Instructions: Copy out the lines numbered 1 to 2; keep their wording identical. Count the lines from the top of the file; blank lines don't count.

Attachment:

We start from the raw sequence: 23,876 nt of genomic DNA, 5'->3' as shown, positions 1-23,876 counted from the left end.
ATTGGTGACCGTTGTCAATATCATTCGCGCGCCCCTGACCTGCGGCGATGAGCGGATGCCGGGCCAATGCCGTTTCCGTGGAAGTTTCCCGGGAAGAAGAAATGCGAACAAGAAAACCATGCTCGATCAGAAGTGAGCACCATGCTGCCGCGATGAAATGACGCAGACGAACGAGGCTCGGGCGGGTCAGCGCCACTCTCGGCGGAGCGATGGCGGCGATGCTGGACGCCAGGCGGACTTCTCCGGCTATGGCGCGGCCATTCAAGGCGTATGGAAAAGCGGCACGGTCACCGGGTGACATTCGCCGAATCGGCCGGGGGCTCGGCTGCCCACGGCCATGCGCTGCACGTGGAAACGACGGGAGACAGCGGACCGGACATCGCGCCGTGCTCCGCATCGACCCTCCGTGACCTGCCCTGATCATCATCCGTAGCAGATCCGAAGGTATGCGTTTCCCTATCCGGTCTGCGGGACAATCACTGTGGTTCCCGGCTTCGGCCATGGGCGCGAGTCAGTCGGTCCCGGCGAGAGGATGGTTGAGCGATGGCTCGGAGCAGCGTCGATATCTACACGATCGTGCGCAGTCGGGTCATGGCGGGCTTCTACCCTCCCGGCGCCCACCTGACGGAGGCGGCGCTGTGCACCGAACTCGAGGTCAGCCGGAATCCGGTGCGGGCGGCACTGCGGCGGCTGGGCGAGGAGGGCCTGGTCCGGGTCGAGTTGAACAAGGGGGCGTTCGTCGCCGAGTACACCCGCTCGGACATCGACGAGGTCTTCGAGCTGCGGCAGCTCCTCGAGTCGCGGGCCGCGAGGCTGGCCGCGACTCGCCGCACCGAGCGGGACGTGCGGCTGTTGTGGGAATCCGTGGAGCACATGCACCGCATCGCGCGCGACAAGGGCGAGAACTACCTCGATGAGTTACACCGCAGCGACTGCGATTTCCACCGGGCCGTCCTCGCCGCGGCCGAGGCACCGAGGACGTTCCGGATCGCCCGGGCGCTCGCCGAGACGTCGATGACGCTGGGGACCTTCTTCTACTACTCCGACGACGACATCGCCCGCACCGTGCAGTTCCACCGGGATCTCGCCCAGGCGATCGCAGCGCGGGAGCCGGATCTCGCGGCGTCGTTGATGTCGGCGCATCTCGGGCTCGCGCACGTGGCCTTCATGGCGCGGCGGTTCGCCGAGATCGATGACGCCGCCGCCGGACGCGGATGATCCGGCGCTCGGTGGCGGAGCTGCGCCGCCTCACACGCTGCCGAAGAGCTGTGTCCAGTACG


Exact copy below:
We start from the raw sequence: 23,876 nt of genomic DNA, 5'->3' as shown, positions 1-23,876 counted from the left end.
ATTGGTGACCGTTGTCAATATCATTCGCGCGCCCCTGACCTGCGGCGATGAGCGGATGCCGGGCCAATGCCGTTTCCGTGGAAGTTTCCCGGGAAGAAGAAATGCGAACAAGAAAACCATGCTCGATCAGAAGTGAGCACCATGCTGCCGCGATGAAATGACGCAGACGAACGAGGCTCGGGCGGGTCAGCGCCACTCTCGGCGGAGCGATGGCGGCGATGCTGGACGCCAGGCGGACTTCTCCGGCTATGGCGCGGCCATTCAAGGCGTATGGAAAAGCGGCACGGTCACCGGGTGACATTCGCCGAATCGGCCGGGGGCTCGGCTGCCCACGGCCATGCGCTGCACGTGGAAACGACGGGAGACAGCGGACCGGACATCGCGCCGTGCTCCGCATCGACCCTCCGTGACCTGCCCTGATCATCATCCGTAGCAGATCCGAAGGTATGCGTTTCCCTATCCGGTCTGCGGGACAATCACTGTGGTTCCCGGCTTCGGCCATGGGCGCGAGTCAGTCGGTCCCGGCGAGAGGATGGTTGAGCGATGGCTCGGAGCAGCGTCGATATCTACACGATCGTGCGCAGTCGGGTCATGGCGGGCTTCTACCCTCCCGGCGCCCACCTGACGGAGGCGGCGCTGTGCACCGAACTCGAGGTCAGCCGGAATCCGGTGCGGGCGGCACTGCGGCGGCTGGGCGAGGAGGGCCTGGTCCGGGTCGAGTTGAACAAGGGGGCGTTCGTCGCCGAGTACACCCGCTCGGACATCGACGAGGTCTTCGAGCTGCGGCAGCTCCTCGAGTCGCGGGCCGCGAGGCTGGCCGCGACTCGCCGCACCGAGCGGGACGTGCGGCTGTTGTGGGAATCCGTGGAGCACATGCACCGCATCGCGCGCGACAAGGGCGAGAACTACCTCGATGAGTTACACCGCAGCGACTGCGATTTCCACCGGGCCGTCCTCGCCGCGGCCGAGGCACCGAGGACGTTCCGGATCGCCCGGGCGCTCGCCGAGACGTCGATGACGCTGGGGACCTTCTTCTACTACTCCGACGACGACATCGCCCGCACCGTGCAGTTCCACCGGGATCTCGCCCAGGCGATCGCAGCGCGGGAGCCGGATCTCGCGGCGTCGTTGATGTCGGCGCATCTCGGGCTCGCGCACGTGGCCTTCATGGCGCGGCGGTTCGCCGAGATCGATGACGCCGCCGCCGGACGCGGATGATCCGGCGCTCGGTGGCGGAGCTGCGCCGCCTCACACGCTGCCGAAGAGCTGTGTCCAGTACG